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Rain In The Outdoor Enclosures?


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#1 Pickle1983

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Posted 15 August 2018 - 02:26 PM

Hi all,

 

My little one is absolutely loving life outdoors, i've found she's so much more active and alert, just one question though - what do you do when it rains? I've been covering up the wooden shelter she sleeps in at night with plastic sheeting, so that no rain gets inside,this is elevated on bricks too. 

but the soil outside is currently soaked from all the rain, she still comes outside in the day for food and a wander, but i'm worried about shell rot if the wet soil is sticking to her. There are holes in the bottom so the rain water does soak through and out. 

 

What does everyone else do? Currently I've not been putting the light on for her as temps have been relatively warm, was going to wait until it dropped to 10 degrees or below as have read other comments on here. 

 

Thanks all,

Nic



#2 babettebeau

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Posted 15 August 2018 - 05:57 PM

Hi Nic

 

I have two young ones (nearly 3 years old each) outdoors 24/7 since end of May until mid September, and here is what I have done:

 

- A cold frame of 1 square meter in plexiglass sitting on wooden sleepers with heat lamp inside. Lamp on from 7am to 4:30pm when overcast, no sun, rain, and with temp below 20/22 degrees during grey days. The temp in the cold frame is regulated because the roof of the cold frame opens automatically when it is too hot inside. When better weather conditions, heat lamp is on from 7am for about 3 hours. No heat at night regardless the weather.

 

- In rainy weather i make sure the cold frame is the dedicated dried area (expect that i always keep the soil damp the sleeping area where they dig in or hide for the night).

 

- Ground level in cold frame elevated about 10 cm higher than the rest of the enclosure to avoid flooding inside

 

- Soil in enclosure mixed with grit to make it well drained and not muddy.

 

- Hills and rocks in the enclosure to climb on in case they need to escape too much rain (not sure if they do that instinctively though!) and to catch sunrays higher should some sun comes through the clouds.

 

- Small hides (cork barks) and bushes in enclosure to shelter in case they are caught under the rain and too cold to be able move back inside the cold frame.

 

- In bad weather I tend to scatter and hide food closer to the cold frame. In torential weather, I give them access to a less big part of the enclosure so that they don't go too far from the cold frame and it's easier for them to go back quickly inside the cold frame.

 

- I use the app called Dark Sky which gives accurate local weather hour per hour and from what time to what time it is going to rain, how long, heavy or light rain etc / be overcast / UV index etc

 

Tortoises are very aware, they figure out pretty quickly how to use the shelters and heat lamp that we put at their disposal. And yes after basking and being warm enough they have no fear to get out and search for food under heavy rain!

 

I hope this helps.

 

Sabina



#3 Pickle1983

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Posted 17 August 2018 - 10:15 AM

Hi Sabina,

thank you for coming back to me :)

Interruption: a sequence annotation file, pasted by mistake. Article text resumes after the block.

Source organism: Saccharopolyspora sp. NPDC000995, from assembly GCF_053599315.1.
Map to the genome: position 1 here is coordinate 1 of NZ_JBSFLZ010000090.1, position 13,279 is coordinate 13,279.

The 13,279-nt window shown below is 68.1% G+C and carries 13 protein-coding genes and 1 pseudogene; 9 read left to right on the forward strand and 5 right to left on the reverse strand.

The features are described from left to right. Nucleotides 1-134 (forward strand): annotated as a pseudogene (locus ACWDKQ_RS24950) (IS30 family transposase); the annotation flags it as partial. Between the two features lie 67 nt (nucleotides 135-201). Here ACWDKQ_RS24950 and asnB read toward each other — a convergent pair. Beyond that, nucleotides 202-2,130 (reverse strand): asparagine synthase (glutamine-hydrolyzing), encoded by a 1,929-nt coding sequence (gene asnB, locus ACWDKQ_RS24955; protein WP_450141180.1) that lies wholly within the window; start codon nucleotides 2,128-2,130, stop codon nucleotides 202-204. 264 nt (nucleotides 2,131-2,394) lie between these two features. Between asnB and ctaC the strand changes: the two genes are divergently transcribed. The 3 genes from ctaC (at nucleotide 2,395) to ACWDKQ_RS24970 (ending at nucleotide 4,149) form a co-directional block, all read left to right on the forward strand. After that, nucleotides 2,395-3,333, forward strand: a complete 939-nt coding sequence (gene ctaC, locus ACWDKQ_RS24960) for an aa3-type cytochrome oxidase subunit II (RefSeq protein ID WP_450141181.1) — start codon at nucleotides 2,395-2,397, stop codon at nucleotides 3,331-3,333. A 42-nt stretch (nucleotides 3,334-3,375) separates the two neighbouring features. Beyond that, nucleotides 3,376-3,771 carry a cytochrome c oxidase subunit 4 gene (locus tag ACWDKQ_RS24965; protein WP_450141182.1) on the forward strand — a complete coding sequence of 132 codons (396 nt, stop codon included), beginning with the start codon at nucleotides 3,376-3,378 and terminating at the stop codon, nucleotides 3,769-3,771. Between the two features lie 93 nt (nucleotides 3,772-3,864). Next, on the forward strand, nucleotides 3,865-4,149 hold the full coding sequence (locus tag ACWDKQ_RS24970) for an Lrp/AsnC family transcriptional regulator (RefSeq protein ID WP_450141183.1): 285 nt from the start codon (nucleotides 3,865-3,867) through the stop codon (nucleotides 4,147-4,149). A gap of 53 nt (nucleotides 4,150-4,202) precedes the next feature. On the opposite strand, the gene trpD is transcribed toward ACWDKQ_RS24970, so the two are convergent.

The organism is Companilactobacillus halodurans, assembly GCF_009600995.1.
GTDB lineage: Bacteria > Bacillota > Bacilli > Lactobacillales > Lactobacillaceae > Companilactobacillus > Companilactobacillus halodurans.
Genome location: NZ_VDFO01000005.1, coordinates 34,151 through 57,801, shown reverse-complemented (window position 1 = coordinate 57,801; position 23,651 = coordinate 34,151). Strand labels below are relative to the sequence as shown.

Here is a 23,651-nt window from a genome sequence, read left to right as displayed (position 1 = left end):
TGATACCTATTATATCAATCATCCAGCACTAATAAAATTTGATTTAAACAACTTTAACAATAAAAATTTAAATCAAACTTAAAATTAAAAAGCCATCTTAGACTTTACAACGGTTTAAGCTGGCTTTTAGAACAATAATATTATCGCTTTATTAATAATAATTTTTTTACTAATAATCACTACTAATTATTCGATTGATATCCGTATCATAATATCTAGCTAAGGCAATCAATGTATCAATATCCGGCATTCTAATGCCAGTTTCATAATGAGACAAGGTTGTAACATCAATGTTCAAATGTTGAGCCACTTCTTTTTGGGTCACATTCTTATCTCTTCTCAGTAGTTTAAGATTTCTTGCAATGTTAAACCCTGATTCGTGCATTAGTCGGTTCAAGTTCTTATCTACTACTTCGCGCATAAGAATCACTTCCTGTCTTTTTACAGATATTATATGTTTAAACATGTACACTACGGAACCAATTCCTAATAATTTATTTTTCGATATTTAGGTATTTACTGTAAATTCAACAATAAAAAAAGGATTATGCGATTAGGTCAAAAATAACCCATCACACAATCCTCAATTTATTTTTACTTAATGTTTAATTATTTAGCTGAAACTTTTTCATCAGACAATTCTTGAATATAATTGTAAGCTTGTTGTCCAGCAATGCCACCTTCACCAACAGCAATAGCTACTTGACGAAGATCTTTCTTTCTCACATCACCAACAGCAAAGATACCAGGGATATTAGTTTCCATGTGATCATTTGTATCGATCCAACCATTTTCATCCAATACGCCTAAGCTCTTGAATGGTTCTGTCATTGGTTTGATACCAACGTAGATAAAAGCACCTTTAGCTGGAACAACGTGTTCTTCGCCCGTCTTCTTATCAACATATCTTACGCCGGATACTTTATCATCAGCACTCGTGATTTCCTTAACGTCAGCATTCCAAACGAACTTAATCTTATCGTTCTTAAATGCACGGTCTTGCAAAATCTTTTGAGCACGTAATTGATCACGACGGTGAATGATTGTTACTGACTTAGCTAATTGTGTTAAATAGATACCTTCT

The grit idea sounds like a good idea, thank you. I am just slightly worried because I checked this morning and the soil is really wet, so I'm worried about shell rot, could this happen due to the wet soil?

 

She hibernates from October to January so would you recommend just leaving her outdoors until October, with the heat lamp on 7am - 4.30pm from maybe around September time?

What about January when she wakes up? Should I have her indoors and let her out about April time, again with the lamp on 7am - 4.30pm? Should there be no heat at all overnight even after she wakes from hibernation?

I'm getting electrics put in this weekend as the weather will turn before we know it so will need to start to put the lamp on fairly soon i'm guessing. 

 

Thank you!

Nic



#4 babettebeau

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Posted 17 August 2018 - 12:02 PM

Hi Nic

Is that a Hermann tortoise that you have? How old is she and what is the weight? What is the shelter that you have for her outdoors? Do you have a picture of the shelter?

 

I am unfamiliar with shell rot as i am not a long experienced tortoise keeper (i have had my torts for 2 years only). What i know is that in damp wet weather, torts need a dried and hot area when they can stay at their will.

 

Generally speaking in the UK the people who are successful in keeping their tortoises outdoors 24/7 when they are not in hibernation are the ones who have adult tortoises and have a shed (garden house) with anti frost radiators and heat lamps, and with good insulation. Some sheds have glass for light (greenhouses). In the UK young tortoises can't stay outdoors as long as the adults ones. The bigger in mass weight and size they are, the longer they keep heat so more sustainable for adults to manage a life outdoors. Non-adults torts are too small in mass to keep heat longer in colder months and it is adviced that they only stay outdoors from May to September, and the rest of the time is split between indoor life and hibernation.

 

When wake up from hibernation (refregiration method), you put the box out of the fridge in a cool area at around 10-15 degrees for 24 hours to let your tort wake up very slowly and emerge on the surface at its rythm, then you put the box close to a heat source (not under a heat source) to wake up gently a little more and warm up slowly your tort. When your tort is awake and wants to get out of the box then you soak her in luckwarm water for a while for hydration, then you let it go in the indoor enclosure with food and heat lamp to bask and UV.